Perrigo, which generated total revenues of over $3.5 billion in its financial year ending 30 June 2013, will benefit significantly from Elan’s Tysabri, despite the transfer of the drug’s marketing rights to Biogen.

Tysabri is a humanised monoclonal antibody (mAb) against the cell adhesion molecule α4-integrin, which was approved by the US Food and Drug Administration (FDA) in 2004 to treat multiple sclerosis (MS). Despite being withdrawn shortly after launch due to being linked with progressive multifocal leukoencephalopathy (PML) when administered in combination with interferon β-1a, it was reintroduced in 2006 after the FDA determined that its clinical benefits outweigh the associated risks. The drug is also indicated for Crohn’s disease.

In addition to the $3.3-billion upfront cash payment made by Biogen, Elan will receive royalties on all future global net sales of Tysabri – 12% during the first 12 months following the completion of the deal, 18% thereafter on annual global net sales up to $2 billion and 25% on annual global net sales above $2 billion.

GlobalData’s estimation of the net present value of both the upfront cash payment and royalty sales from Tysabri for the MS indication over the next ten years totals about $4.3 billion. Therefore, the drug will be a welcome addition to Perrigo’s current product portfolio.

Furthermore, Perrigo could potentially generate revenues from ELND005, Elan’s developmental candidate, which is currently in phase II clinical trials for Alzheimer’s disease and bipolar disorder.

Pharmstandard’s $630-million acquisition of Bever Pharmaceutical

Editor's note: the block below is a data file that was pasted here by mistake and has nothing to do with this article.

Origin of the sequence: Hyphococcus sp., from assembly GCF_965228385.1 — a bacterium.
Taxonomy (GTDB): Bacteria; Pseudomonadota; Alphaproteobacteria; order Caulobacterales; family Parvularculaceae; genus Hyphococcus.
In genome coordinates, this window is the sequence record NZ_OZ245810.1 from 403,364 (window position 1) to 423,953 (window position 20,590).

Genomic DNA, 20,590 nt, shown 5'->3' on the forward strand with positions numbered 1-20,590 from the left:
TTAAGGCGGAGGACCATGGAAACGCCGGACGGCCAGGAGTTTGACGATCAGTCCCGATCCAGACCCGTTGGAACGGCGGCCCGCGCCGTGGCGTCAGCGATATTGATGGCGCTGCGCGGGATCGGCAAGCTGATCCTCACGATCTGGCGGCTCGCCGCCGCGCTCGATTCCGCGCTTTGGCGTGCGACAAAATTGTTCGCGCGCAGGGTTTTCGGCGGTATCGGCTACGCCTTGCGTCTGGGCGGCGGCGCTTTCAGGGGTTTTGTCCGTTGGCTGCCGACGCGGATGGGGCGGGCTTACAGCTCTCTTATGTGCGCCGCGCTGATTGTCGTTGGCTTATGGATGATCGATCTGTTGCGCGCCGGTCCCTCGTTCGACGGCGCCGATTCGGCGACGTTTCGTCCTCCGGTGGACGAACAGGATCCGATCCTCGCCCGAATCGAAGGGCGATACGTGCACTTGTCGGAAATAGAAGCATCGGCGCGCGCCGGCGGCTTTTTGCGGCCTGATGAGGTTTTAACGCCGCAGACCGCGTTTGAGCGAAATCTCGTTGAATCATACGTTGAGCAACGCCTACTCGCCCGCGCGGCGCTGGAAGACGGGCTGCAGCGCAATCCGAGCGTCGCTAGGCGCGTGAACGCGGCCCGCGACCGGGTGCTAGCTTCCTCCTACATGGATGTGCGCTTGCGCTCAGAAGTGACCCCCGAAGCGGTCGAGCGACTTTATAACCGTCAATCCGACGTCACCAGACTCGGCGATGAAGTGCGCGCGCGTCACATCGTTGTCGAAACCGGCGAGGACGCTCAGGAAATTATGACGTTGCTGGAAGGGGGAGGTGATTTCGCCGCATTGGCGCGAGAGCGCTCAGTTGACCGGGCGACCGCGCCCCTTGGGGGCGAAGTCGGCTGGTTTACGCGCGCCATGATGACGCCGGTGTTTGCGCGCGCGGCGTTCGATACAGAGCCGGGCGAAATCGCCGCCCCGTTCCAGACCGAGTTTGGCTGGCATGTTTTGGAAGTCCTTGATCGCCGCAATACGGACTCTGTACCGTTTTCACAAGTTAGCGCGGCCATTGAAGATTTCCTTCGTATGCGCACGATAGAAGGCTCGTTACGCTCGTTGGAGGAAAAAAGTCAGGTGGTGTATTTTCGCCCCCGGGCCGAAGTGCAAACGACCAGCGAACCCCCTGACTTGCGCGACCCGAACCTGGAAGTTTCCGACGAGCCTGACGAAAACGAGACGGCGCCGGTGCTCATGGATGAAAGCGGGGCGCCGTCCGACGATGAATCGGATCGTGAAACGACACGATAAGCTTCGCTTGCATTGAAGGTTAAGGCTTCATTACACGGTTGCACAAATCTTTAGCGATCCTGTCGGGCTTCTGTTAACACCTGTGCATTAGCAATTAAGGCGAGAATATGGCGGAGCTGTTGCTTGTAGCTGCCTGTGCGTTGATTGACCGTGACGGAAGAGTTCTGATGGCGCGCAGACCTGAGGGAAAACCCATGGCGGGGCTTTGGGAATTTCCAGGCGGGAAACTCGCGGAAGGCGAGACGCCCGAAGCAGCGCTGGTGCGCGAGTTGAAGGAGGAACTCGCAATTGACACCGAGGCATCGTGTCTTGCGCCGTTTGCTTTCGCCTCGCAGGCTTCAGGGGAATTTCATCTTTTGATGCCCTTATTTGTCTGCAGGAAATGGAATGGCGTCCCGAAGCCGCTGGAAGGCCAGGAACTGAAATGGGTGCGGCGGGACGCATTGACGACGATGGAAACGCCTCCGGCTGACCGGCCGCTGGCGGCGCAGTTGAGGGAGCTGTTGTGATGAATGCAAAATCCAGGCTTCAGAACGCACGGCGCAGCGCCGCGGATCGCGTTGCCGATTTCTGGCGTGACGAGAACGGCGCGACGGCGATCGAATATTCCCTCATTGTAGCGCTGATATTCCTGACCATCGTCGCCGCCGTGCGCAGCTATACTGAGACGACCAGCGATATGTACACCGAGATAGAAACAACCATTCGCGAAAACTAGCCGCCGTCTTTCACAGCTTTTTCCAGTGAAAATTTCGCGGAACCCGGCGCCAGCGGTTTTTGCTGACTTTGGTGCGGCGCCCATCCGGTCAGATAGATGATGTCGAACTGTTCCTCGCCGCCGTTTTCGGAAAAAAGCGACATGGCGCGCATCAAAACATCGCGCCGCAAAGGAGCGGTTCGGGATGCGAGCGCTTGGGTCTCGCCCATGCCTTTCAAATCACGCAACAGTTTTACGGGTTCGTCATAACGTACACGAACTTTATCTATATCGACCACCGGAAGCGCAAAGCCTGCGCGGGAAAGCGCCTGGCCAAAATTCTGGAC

On 9 July 2013, Russian drug manufacturer Pharmstandard announced plans to expand its operations by acquiring Singapore-based Bever Pharmaceutical in a transaction that could be worth $630 million.

Pharmstandard’s announcement came on the heels of the company’s announcement of its decision to spin off its over-the-counter (OTC) business, weeks after rumours of the segment’s potential $2.5-billion sale emerged.

The primary driver of Pharmstandard’s decision to spin off its OTC business segment could be the segment’s decline in revenues last year due to ageing brands and sales erosion by competition.

In 2011, OTC sales generated R15.5 billion ($510.4 million), accounting for about 37% of the company’s total revenue for the year. However, the OTC business segment yielded R14.8 billion ($487.3 million) in 2012, accounting for 29.6% of the company’s total revenue and 4.5% less than in 2011.

GlobalData expects Pharmstandard, which had a cash balance of about R8.7 billion ($260 million) at the end of 2012, to take on significant debt to fund its acquisition of Bever Pharmaceutical. Currently, Pharmstandard is minimally leveraged, with long-term loans of only R47.8m ($1.6 million) at the end of 2012.

Therefore, the company’s decision to spin off its OTC business segment rather than sell, and to acquire Bever Pharmaceutical, potentially places some strain on its working capital, unless it raises funds through debt. There are indications, however, that the company could still opt to sell its OTC business segment instead of spinning it off.

Pharmstandard’s acquisition of Bever Pharmaceutical would enable it to grow its business operations outside Europe, the only region where it currently has a significant presence. Consequently, Pharmstandard would be aiming to use its operations in the high-growth Singapore pharmaceuticals market as a beachhead for the rest of the Asia region.

This will possibly result in faster growth of the company’s revenues, which increased by 20.7% to R51.4 billion ($1.7 billion) in 2012 from R42.7 billion ($1.4 billion) in the previous year.